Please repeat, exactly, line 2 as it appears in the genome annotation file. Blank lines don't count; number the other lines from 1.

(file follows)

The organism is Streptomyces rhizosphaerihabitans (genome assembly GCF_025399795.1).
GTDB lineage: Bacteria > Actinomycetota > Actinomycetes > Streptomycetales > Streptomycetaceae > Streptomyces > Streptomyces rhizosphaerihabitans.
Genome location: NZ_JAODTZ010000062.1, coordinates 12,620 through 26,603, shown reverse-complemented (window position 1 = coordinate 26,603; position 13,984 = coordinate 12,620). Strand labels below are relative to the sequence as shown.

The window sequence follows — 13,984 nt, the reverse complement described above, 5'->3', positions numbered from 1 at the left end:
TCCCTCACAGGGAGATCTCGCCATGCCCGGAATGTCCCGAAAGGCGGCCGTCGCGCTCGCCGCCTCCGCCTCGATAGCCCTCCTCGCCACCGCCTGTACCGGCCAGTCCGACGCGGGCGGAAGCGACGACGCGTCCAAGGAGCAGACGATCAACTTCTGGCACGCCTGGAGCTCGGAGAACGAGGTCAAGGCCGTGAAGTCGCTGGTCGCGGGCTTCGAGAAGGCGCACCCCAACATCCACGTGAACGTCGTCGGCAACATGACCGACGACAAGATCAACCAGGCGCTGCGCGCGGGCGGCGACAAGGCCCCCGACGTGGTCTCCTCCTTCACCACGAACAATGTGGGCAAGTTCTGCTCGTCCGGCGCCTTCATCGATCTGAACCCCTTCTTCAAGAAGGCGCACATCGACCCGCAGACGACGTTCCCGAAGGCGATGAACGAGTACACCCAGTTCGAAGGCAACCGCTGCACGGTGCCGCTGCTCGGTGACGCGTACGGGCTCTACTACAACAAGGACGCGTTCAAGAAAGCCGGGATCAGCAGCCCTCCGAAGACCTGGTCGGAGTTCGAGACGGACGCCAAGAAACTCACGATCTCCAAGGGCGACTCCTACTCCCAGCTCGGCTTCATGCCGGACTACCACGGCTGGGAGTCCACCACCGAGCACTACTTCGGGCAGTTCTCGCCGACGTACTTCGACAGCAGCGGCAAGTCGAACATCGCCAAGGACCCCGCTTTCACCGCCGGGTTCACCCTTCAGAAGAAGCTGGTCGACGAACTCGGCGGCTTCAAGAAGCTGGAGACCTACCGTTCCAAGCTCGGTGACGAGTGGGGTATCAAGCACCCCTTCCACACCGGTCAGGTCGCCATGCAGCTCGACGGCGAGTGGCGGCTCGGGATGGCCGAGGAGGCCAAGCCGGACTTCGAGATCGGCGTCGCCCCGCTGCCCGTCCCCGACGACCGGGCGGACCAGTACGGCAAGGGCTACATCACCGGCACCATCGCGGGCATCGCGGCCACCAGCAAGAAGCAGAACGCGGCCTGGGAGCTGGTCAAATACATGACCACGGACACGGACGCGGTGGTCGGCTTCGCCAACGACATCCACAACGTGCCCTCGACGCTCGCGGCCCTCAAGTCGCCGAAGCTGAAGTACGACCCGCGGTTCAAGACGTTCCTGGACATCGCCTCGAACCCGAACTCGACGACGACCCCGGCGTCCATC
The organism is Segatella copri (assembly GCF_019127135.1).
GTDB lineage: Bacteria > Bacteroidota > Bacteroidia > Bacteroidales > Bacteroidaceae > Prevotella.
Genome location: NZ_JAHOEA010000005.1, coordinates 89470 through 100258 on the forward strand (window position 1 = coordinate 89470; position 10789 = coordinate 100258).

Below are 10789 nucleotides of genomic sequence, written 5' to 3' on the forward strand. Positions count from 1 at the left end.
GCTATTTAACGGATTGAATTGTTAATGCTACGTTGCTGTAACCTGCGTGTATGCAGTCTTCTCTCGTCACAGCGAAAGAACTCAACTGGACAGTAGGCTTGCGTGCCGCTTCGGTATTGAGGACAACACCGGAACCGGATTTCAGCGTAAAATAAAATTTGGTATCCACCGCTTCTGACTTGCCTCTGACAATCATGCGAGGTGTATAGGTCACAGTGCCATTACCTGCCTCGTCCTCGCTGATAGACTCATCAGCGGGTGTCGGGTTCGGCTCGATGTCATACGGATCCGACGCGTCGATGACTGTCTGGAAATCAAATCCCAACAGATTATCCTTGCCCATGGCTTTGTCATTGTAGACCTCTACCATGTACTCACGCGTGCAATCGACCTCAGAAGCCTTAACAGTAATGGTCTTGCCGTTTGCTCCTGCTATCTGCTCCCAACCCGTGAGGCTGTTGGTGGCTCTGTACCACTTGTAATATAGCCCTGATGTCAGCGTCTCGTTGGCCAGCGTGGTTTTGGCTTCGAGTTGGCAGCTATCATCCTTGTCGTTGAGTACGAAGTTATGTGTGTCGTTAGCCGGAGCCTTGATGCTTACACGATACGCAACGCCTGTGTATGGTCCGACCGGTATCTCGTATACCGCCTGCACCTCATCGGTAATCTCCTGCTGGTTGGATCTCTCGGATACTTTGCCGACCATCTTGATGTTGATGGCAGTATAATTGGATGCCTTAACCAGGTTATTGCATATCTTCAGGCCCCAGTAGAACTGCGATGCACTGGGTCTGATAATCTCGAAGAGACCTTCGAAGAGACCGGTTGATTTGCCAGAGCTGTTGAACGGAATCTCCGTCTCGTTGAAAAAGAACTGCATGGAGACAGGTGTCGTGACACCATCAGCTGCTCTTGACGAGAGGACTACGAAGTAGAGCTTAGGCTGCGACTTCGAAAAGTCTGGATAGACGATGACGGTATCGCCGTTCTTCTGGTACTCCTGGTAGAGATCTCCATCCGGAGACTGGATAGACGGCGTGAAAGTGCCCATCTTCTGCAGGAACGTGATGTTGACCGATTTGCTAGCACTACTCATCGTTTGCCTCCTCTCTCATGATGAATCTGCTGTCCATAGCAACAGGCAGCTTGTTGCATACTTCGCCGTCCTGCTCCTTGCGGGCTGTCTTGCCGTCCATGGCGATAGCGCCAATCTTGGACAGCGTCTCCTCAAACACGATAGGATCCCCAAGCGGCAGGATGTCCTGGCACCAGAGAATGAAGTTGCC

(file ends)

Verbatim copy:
GTDB lineage: Bacteria > Actinomycetota > Actinomycetes > Streptomycetales > Streptomycetaceae > Streptomyces > Streptomyces rhizosphaerihabitans.